A word missing in English

A uniqueness
…. What makes language special is that it is ‘compositional’

Change and variation
Speech and language do not stand still

And the faculty of language



Even though some children make the same sorts of mistakes, no two children, not even identical twins, make exactly the same combinations of mistakes.

The child who opened the door to Possible Words Therapy

Mostly incomprehensible at four and a half

A self-referral by an uncommonly knowing six-year-old

A sixteen year old’s fear of ridicule at work as an adult



Most children with problem learning to read and write previously had or still have a problem with speech and language, suggesting that there may be an underlying commonality.

Genius and bureaucracy

Learning to read and write
The alphabet is mostly a set of arbitrary, abstract representations.

The alphabet
Over more than 5,000 years by at least 8 individuals

Four clever letters
Linking shapes and sounds

The tragedy of English spelling
A story of missed opportunity

What would Shakespeare have said?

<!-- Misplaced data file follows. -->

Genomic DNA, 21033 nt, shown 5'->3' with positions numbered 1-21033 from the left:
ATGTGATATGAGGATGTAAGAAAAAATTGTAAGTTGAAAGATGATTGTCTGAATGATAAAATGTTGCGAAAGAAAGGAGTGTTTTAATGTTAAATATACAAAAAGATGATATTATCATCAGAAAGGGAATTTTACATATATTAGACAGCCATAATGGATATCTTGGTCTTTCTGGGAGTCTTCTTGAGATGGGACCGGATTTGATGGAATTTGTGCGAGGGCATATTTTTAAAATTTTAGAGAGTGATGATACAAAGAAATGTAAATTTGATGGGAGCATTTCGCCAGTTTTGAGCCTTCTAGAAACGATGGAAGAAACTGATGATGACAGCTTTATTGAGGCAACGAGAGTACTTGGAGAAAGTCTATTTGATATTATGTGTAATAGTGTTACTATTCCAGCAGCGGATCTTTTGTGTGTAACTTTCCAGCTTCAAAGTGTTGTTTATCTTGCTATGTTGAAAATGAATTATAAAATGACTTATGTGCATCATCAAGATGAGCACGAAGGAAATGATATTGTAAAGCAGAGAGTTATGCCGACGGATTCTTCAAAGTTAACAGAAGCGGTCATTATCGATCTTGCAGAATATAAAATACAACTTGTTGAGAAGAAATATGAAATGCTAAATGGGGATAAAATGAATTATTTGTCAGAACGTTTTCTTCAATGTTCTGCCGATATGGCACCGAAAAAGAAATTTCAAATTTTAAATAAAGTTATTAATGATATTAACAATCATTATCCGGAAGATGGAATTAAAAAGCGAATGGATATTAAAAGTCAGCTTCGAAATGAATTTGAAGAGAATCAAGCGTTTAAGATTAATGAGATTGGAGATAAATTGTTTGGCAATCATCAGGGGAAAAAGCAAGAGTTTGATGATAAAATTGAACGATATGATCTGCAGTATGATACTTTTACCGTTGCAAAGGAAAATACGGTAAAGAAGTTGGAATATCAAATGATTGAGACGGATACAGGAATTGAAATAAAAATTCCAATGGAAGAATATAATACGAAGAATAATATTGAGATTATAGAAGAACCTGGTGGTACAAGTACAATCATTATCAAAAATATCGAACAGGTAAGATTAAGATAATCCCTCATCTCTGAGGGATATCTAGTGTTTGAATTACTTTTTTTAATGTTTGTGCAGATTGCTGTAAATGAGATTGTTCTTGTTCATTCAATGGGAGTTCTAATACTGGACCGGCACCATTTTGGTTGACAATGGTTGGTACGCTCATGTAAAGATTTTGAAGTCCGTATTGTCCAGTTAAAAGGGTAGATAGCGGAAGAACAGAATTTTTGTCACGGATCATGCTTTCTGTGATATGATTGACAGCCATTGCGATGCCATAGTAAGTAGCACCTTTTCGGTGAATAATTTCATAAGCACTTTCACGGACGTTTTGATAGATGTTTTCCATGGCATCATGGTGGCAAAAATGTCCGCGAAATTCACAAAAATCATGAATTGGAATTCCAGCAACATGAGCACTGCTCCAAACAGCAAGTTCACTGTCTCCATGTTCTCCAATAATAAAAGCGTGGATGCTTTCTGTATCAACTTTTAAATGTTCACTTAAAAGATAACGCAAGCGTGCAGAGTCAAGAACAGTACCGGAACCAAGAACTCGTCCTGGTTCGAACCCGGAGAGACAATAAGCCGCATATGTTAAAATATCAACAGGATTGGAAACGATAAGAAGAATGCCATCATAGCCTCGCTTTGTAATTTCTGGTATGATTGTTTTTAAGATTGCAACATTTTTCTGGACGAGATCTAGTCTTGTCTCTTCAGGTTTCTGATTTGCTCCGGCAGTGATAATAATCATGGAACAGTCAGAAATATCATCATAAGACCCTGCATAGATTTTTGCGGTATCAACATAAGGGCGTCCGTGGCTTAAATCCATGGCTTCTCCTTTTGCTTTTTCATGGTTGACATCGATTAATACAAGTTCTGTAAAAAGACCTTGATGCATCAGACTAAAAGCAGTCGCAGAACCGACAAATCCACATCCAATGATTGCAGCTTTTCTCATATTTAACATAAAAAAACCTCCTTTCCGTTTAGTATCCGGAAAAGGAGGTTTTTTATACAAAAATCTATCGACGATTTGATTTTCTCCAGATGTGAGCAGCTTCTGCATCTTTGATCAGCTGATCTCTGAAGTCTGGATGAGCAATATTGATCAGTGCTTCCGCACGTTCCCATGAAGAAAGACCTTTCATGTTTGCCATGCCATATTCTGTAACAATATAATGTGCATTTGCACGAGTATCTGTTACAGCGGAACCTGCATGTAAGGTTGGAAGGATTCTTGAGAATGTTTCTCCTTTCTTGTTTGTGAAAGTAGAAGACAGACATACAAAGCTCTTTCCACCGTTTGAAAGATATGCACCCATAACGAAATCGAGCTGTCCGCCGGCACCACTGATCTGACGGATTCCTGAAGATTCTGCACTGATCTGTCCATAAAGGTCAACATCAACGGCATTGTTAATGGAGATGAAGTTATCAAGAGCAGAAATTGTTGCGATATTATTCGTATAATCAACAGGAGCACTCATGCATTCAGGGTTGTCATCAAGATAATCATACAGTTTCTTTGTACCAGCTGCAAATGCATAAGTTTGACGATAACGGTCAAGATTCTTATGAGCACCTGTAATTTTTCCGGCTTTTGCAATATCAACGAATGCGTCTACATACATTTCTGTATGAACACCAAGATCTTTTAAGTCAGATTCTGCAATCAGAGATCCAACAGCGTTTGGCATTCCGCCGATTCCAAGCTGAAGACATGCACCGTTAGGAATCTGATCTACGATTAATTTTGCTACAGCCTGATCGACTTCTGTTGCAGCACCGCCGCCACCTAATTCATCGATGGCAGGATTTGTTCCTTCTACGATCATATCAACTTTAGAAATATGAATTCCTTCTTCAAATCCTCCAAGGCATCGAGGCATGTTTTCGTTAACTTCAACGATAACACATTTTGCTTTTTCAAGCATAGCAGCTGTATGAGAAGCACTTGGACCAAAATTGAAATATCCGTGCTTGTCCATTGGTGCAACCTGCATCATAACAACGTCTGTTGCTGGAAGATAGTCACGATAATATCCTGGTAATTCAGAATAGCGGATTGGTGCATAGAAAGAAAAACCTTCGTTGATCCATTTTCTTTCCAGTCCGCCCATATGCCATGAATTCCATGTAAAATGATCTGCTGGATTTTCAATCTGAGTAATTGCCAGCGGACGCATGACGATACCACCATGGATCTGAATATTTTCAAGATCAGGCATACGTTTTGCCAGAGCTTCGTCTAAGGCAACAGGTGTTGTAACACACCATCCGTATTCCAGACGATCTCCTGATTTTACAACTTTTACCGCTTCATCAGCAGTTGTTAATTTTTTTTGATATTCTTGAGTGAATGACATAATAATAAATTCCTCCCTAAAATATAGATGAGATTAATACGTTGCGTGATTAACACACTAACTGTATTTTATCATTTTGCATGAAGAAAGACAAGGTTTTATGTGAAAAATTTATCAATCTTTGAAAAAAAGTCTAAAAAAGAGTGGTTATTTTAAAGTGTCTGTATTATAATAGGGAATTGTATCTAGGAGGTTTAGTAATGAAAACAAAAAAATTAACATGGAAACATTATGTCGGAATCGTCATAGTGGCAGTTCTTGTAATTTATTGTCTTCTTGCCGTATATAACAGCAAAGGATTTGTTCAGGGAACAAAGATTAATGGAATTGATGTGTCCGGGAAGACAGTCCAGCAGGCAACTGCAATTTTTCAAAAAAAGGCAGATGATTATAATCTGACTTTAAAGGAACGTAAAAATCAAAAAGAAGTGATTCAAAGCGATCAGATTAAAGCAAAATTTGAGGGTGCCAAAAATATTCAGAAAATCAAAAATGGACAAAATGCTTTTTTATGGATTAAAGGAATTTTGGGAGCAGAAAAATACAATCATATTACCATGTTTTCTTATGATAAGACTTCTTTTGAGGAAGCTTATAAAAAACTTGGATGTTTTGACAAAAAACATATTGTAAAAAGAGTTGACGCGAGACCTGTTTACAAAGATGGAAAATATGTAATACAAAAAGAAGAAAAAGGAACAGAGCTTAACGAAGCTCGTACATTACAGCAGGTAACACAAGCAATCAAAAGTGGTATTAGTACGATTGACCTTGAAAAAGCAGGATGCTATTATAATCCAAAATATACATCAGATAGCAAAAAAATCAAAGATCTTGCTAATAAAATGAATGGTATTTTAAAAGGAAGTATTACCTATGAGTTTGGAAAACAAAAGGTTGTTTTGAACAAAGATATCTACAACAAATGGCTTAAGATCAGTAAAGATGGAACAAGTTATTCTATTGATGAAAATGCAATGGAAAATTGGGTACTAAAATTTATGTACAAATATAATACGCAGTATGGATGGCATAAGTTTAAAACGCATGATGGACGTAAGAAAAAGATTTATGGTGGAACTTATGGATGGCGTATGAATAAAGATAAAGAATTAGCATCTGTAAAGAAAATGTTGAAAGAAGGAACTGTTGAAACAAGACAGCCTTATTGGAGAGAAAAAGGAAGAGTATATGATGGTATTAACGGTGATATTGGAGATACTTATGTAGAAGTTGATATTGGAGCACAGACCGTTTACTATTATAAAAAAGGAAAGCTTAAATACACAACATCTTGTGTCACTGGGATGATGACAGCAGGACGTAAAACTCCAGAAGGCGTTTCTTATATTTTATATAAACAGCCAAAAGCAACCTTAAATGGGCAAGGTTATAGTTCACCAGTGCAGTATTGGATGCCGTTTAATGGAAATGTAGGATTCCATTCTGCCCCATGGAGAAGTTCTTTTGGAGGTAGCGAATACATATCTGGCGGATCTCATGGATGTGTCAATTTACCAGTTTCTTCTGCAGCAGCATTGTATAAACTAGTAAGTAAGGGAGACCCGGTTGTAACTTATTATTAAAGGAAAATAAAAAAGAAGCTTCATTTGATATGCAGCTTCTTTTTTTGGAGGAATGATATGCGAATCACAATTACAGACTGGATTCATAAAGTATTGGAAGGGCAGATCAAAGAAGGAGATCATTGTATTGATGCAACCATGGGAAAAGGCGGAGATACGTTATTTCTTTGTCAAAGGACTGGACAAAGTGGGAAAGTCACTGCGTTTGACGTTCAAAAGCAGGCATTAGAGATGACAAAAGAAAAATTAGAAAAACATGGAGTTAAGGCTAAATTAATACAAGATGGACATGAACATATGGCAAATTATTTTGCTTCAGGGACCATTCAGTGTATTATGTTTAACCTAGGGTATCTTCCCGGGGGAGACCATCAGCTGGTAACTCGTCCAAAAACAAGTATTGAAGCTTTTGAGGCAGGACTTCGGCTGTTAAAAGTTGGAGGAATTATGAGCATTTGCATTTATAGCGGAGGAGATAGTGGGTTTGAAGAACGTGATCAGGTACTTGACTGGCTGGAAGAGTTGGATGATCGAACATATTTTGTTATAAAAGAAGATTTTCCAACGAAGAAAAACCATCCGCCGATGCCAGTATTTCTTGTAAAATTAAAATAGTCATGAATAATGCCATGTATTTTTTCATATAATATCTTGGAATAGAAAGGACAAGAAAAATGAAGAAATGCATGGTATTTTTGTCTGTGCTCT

The English language
Continual change – over centuries and human life times

A sound inventory
Stops, nasals, fricatives, affricates, liquids, and glides, with a richly-complex and unstable vowel system

The graphemes
Of written English – a quart in a pint pot

Being dyslexic




In work with children there is a long tradition of trying to make this enjoyable rather than painful. There is also an emerging idea that it is necessary to take account of the process by which speech and language evolved.

Modesty and caution

Even if ideas about language can never be proved, it is still worth trying


What used to be known as transformational generative grammar and is now known as Biolinguistics

For your child

Child friendly
500 years of taking cues from children

Clinical linguistics
Questions, answers, and a paradox


A first language
Out of Africa

A logical problem
In the acquisition of language

Master class
Of subtle analysis

Speech, language and biology

The Sound Pattern of English
A benchmark of precision


From a link in the footer

Order, disorder and evolution
The force of evidence from modern language

Time scales
From factions of a second to hundreds of thousands of years

Before the beginning
Laying the foundations – five precursor steps

The natural process
Expectations, minds, schedules

The largest experiment in history

Nine critical advances

Going beyond Nunes (2002)


Physical approaches
And their limits – two opposite scepticisms

Reconciling two, seemingly contradictory traditions

Myths and burials

A speculation about autism
A disorder with respect to the linguistic analysis of the here and now?

A gaping hole

Speech and Language UK report
1.7 million children in England, Scotland, Wales and Northern Ireland are behind in talking and understanding.

Do you have an enquiry?